Bass cites the revolutionary ’60s, the post-modern ’20s, and even movements in the 1800s, when people who thought they knew better wanted to write the history and the future—always to destructive effect.
“People who wanted to come up with it on their own, they’ll rewrite mankind, they’ll rewrite nature, they’ll rewrite history and start anew, and that always leads to destruction. It leads to disaster, because you’re taking all of the lessons that people have learned over the past, however, many thousands of years, and shrug that aside, say, ‘We’ll start over,'” Bass said.
“You’re removing wisdom and knowledge and understanding, and then you have what happens in the French Revolution, and the Russian Revolution, and then Mao’s China,” Bass said.
Politicians, professors, and scientists intrigued by the chance to manipulate the course of events may rouse followers when they say, “Let’s just try something new.” Constituents who don’t understand history protest in the streets about something they don’t truly grasp.
“Society should never be treated as a guinea pig,” Bass said. “Typically, what takes place is devastating.”
A Positive Outlook
Wakim was in middle school and his family had just moved to an upper-middle-class community when the Iran hostage crisis in 1979 happened. He is of Lebanese origin, but everyone thought he was from Iran, and bullied him relentlessly about it.
“So I was getting beaten up every day,” he said. “And I mean every single day, people were picking fights with me.”
The worst of it was in PE class, Wakim said, so eventually, he snuck out while everyone filed into the locker rooms and hid in the one place no kid would willingly go: the history section of the library.
He started reading the children’s books on World War II, then expanded into the Korean War, Vietnam War, World War I, and then the rest of the section. High school turned out not to be much better, so he again spent periods hiding in the history section, where he read every book he could get his hands on.
“I did something positive out of negative,” Wakim said. “I didn’t want to be one of those people that was going to be traumatized for the rest of their lives over something like that; I wanted to make something positive happen. And I did.”
It’s why they put on costumes as the first presidents, wigs and all, to explain what happened in the American Revolution and offer entertaining, comedic explanations of the Declaration of Independence.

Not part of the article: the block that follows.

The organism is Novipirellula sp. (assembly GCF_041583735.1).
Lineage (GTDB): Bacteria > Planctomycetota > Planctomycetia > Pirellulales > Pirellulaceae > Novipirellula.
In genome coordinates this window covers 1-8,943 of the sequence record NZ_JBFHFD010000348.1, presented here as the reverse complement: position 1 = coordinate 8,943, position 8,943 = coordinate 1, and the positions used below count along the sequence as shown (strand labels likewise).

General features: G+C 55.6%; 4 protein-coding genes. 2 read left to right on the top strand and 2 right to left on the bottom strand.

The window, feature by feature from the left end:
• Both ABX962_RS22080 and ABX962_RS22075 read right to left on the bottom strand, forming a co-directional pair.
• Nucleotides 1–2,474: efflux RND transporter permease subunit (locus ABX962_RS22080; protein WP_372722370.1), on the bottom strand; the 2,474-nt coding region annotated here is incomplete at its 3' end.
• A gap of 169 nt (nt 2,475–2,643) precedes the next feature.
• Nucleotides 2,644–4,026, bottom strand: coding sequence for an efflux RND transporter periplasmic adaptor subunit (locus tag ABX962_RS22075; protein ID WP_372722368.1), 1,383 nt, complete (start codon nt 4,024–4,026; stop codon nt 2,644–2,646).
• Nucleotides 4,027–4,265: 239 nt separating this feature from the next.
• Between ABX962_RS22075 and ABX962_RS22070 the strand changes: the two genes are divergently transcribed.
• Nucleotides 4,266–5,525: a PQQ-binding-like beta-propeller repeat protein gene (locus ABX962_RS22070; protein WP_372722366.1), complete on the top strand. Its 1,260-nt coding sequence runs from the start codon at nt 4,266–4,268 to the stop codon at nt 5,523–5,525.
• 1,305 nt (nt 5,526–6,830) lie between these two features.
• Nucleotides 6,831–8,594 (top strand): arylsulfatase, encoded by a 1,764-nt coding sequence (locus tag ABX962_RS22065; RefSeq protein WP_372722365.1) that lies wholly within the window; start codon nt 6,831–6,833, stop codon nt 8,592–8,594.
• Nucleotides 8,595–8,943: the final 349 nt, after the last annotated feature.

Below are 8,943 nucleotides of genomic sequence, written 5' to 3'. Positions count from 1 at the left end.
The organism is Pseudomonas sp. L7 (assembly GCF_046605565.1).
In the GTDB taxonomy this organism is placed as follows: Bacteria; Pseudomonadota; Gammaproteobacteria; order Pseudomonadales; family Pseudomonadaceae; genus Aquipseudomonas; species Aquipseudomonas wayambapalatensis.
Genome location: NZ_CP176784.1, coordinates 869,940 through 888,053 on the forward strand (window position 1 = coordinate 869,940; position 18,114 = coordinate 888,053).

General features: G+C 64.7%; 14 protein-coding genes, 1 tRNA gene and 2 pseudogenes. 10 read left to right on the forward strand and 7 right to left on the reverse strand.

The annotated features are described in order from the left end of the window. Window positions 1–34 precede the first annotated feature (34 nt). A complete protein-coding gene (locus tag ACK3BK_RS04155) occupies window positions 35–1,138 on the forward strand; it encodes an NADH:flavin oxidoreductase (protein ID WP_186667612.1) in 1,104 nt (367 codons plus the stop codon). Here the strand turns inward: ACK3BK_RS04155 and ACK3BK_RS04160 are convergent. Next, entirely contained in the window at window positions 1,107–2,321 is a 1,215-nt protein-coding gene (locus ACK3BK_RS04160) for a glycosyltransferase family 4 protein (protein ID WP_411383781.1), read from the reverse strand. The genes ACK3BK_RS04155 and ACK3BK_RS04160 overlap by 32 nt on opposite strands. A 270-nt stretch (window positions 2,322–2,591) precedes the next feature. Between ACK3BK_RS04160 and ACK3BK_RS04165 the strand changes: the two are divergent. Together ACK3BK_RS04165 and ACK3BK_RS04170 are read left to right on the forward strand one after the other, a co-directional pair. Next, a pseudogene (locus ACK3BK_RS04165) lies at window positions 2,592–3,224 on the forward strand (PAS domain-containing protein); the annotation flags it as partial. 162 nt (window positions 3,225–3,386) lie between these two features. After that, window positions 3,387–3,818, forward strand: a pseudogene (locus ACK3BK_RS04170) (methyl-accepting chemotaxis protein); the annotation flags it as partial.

“We just want to educate, and we want to do it in an entertaining way,” Bass said.
“We want to explain to people that historical events going on now, and what led up to these historical events that are quite significant that do you have a bearing on people’s lives,” Wakim said.
Much of the material covers American history, but the two plan to branch out more into Western civilization and world history as they develop their programs, because all of it is related, and they are keenly aware of how different events and nations are interconnected. They’re interested in one day turning the programs into a television show, and making inroads in the education sector to help reverse the current disastrous trend.
Wakim goes on location to make videos sometimes, recently in New England to visit sites of famous battles and explain their significance.
“Lexington and Concord … where the shot heard around the world took place,” he says. “This is Fort Ticonderoga, which is so significant, and most people never even heard of it. They don’t know that Boston was under siege for 11 months.”
“When people visualize, they’re far more interested than if they just read it in the book,” Wakim said.
Bass said, “We’ve got to teach students about American history. They need to understand. If they end up not liking it, if they still end up maybe hating the country, OK, well at least they know exactly why they hate the country.”
“Even the ones that love the country, they need to know why they love the country,” Bass said. “History is a piece of the puzzle that’s important for everybody … math, science philosophy, everything relies on history, and history relies on them. And you can’t refute something if you know nothing about it.”